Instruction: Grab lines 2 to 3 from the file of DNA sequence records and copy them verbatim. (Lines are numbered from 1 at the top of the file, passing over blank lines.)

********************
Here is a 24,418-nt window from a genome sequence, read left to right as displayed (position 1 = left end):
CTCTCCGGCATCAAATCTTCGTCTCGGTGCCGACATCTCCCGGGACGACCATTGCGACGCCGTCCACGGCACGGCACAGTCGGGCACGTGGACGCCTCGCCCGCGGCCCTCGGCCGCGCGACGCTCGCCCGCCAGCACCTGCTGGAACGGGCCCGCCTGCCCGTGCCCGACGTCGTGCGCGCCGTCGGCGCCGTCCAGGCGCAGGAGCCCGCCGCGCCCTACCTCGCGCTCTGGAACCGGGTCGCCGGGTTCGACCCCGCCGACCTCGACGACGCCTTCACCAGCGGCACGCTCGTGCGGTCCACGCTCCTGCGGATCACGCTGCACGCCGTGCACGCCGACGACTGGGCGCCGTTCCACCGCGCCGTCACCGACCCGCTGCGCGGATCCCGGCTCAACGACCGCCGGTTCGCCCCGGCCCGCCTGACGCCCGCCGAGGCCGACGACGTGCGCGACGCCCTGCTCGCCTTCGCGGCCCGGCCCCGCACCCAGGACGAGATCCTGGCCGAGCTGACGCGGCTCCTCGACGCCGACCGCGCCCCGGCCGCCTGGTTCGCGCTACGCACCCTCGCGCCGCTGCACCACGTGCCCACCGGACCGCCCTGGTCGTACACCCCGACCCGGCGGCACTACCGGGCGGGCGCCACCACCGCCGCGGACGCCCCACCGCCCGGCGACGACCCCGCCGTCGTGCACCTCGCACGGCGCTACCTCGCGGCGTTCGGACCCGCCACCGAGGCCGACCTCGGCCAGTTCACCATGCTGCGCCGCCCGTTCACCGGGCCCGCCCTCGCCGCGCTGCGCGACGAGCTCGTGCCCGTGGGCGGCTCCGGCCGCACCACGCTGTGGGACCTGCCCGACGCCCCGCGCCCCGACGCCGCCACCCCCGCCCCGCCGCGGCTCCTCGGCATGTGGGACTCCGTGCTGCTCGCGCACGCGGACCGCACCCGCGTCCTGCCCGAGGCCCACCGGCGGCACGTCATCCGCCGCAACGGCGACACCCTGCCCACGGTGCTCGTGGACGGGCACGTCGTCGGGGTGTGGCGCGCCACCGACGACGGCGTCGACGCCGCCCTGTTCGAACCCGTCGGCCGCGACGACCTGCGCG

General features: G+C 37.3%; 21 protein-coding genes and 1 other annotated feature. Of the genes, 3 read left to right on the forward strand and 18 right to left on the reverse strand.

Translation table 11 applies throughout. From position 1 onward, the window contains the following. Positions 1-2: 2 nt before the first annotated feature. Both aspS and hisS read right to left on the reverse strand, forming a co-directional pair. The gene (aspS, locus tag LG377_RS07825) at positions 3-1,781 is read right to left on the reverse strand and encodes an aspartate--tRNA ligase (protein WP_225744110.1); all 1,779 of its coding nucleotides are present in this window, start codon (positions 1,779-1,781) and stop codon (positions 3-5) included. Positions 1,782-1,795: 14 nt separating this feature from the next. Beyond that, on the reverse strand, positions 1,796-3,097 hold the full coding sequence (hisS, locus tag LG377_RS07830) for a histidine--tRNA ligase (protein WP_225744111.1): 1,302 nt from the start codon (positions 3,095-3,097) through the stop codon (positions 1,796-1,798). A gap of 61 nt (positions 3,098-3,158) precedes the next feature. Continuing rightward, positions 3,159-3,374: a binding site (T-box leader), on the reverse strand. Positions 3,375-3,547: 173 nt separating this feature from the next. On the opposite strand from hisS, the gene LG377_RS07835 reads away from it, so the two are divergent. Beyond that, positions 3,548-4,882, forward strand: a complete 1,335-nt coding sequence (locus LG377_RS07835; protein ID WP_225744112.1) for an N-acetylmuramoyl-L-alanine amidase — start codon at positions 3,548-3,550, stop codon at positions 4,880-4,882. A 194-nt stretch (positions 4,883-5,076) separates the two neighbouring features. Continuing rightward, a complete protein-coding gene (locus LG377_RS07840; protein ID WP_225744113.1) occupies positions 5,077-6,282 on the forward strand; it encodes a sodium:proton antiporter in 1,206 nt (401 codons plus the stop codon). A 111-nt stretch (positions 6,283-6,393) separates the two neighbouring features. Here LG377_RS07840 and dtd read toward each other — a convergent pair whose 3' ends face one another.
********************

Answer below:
CTCTCCGGCATCAAATCTTCGTCTCGGTGCCGACATCTCCCGGGACGACCATTGCGACGCCGTCCACGGCACGGCACAGTCGGGCACGTGGACGCCTCGCCCGCGGCCCTCGGCCGCGCGACGCTCGCCCGCCAGCACCTGCTGGAACGGGCCCGCCTGCCCGTGCCCGACGTCGTGCGCGCCGTCGGCGCCGTCCAGGCGCAGGAGCCCGCCGCGCCCTACCTCGCGCTCTGGAACCGGGTCGCCGGGTTCGACCCCGCCGACCTCGACGACGCCTTCACCAGCGGCACGCTCGTGCGGTCCACGCTCCTGCGGATCACGCTGCACGCCGTGCACGCCGACGACTGGGCGCCGTTCCACCGCGCCGTCACCGACCCGCTGCGCGGATCCCGGCTCAACGACCGCCGGTTCGCCCCGGCCCGCCTGACGCCCGCCGAGGCCGACGACGTGCGCGACGCCCTGCTCGCCTTCGCGGCCCGGCCCCGCACCCAGGACGAGATCCTGGCCGAGCTGACGCGGCTCCTCGACGCCGACCGCGCCCCGGCCGCCTGGTTCGCGCTACGCACCCTCGCGCCGCTGCACCACGTGCCCACCGGACCGCCCTGGTCGTACACCCCGACCCGGCGGCACTACCGGGCGGGCGCCACCACCGCCGCGGACGCCCCACCGCCCGGCGACGACCCCGCCGTCGTGCACCTCGCACGGCGCTACCTCGCGGCGTTCGGACCCGCCACCGAGGCCGACCTCGGCCAGTTCACCATGCTGCGCCGCCCGTTCACCGGGCCCGCCCTCGCCGCGCTGCGCGACGAGCTCGTGCCCGTGGGCGGCTCCGGCCGCACCACGCTGTGGGACCTGCCCGACGCCCCGCGCCCCGACGCCGCCACCCCCGCCCCGCCGCGGCTCCTCGGCATGTGGGACTCCGTGCTGCTCGCGCACGCGGACCGCACCCGCGTCCTGCCCGAGGCCCACCGGCGGCACGTCATCCGCCGCAACGGCGACACCCTGCCCACGGTGCTCGTGGACGGGCACGTCGTCGGGGTGTGGCGCGCCACCGACGACGGCGTCGACGCCGCCCTGTTCGAACCCGTCGGCCGCGACGACCTGCGCG

General features: G+C 37.3%; 21 protein-coding genes and 1 other annotated feature. Of the genes, 3 read left to right on the forward strand and 18 right to left on the reverse strand.